The line features in The Plague Dogs by Richard Adams; the canine protagonists evade the force of paratroopers searching for them by riding from Eskdale to Ravenglass on an empty train.
In the first two instalments in the RollerCoaster Tycoon franchise of theme park simulation series, RollerCoaster Tycoon and RollerCoaster Tycoon 2, the model for the basic "miniature railway" ride is based on the engine No 10 Northern Rock.
Ravenglass & Eskdale Railway
- Official Website of th Ravenglass & Eskdale Railway. "...The line is seven miles long with a journey time of 40 minutes each way offering spectacular views over the estuaries and …
Beckfoot Station, Eskdale
- Overview About Beckfoot Station Map Street View Beckfoot railway station is a railway station on the 15" gauge Ravenglass & Eskdale Railway in Cumbria. It is situated within a …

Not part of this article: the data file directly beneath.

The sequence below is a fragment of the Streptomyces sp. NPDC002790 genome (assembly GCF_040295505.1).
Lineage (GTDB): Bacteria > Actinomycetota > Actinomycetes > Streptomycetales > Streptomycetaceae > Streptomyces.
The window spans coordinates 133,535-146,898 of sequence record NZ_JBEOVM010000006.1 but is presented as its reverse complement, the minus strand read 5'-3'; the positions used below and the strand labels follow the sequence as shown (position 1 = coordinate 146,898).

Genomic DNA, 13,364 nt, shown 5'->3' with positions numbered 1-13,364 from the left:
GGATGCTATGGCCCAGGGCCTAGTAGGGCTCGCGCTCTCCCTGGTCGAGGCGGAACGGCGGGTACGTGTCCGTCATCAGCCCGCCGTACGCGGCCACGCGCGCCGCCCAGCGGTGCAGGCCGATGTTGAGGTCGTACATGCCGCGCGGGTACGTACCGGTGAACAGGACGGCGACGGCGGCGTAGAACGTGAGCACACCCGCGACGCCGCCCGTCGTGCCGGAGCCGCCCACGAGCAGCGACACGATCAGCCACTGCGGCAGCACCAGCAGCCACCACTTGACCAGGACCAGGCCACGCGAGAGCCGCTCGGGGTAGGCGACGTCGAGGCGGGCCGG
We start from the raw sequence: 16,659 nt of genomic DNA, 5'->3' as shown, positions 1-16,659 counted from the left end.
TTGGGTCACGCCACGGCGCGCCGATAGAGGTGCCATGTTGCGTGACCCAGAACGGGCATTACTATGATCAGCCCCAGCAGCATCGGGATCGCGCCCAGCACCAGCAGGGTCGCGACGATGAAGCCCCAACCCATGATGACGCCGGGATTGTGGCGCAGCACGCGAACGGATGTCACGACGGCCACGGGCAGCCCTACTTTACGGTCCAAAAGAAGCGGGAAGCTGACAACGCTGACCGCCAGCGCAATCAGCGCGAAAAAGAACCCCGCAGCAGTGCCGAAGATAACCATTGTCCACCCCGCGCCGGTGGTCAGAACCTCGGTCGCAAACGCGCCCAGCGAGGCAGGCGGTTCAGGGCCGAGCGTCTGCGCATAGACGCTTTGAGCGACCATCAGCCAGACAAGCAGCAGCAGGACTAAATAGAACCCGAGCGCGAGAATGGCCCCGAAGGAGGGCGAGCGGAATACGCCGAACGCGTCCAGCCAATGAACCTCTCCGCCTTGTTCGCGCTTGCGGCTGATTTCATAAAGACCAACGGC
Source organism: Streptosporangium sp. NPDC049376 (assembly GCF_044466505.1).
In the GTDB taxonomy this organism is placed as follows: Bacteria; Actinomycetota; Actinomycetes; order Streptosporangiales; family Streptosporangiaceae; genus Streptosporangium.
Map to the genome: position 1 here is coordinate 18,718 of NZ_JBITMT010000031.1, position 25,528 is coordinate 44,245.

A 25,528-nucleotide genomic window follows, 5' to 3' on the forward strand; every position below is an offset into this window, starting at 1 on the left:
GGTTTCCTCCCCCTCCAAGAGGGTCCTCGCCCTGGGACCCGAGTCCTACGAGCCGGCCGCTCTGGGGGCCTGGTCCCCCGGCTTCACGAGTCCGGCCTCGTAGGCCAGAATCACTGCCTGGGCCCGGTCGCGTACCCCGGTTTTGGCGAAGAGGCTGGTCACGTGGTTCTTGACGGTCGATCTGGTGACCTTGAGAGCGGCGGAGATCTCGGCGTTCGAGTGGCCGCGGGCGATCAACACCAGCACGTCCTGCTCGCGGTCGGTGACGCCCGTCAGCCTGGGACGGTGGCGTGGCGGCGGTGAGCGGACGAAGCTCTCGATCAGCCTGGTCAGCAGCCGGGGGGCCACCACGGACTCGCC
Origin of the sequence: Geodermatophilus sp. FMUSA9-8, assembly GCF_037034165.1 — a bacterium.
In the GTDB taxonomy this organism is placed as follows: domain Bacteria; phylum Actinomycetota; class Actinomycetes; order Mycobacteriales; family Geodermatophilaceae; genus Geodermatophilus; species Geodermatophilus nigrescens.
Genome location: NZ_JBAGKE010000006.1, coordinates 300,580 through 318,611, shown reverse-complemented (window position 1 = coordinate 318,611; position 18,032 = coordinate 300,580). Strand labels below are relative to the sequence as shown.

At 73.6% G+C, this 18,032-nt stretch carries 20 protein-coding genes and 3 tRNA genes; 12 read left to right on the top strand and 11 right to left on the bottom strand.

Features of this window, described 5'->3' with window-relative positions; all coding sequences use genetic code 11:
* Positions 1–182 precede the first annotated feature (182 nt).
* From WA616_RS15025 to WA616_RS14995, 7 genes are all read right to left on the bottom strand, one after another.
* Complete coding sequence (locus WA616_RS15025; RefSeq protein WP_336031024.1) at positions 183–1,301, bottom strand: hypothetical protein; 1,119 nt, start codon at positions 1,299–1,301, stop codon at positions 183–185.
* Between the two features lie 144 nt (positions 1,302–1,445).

- Overview About Dalegarth Station Map Street View Dalegarth for Boot is a station on the Ravenglass and Eskdale Railway. It is the easterly terminus of the line and has a …
The Green (railway station)
- Overview Map Street View < Irton Road | Ravenglass & Eskdale Railway | Fisherground >
- Overview Map < The Green | Ravenglass & Eskdale Railway | Beckfoot >
- Overview About Eskdale Green Map Street View Eskdale Green is a village in Cumbria, England, 10 miles west of Coniston. Historically in Cumberland, it lies off the A595 road …
Murthwaite Halt (railway station)
- Overview Map < Miteside | Ravenglass & Eskdale Railway | Irton Road >
Miteside Halt (railway station)
- Overview Map < Muncaster Mill | Ravenglass & Eskdale Railway | Murthwaite >
Muncaster Mill (railway station)
- Overview Map Street View < Ravenglass | Ravenglass & Eskdale Railway | Miteside >
Ravenglass (Ravenglass and Eskdale Railway) Station
- Overview Map Street View | Ravenglass & Eskdale Railway | Muncaster Mill >
Ravenglass & Eskdale Railway
- Official Website of th Ravenglass & Eskdale Railway. "...The line is seven miles long with a journey time of 40 minutes each way offering spectacular views over the estuaries and …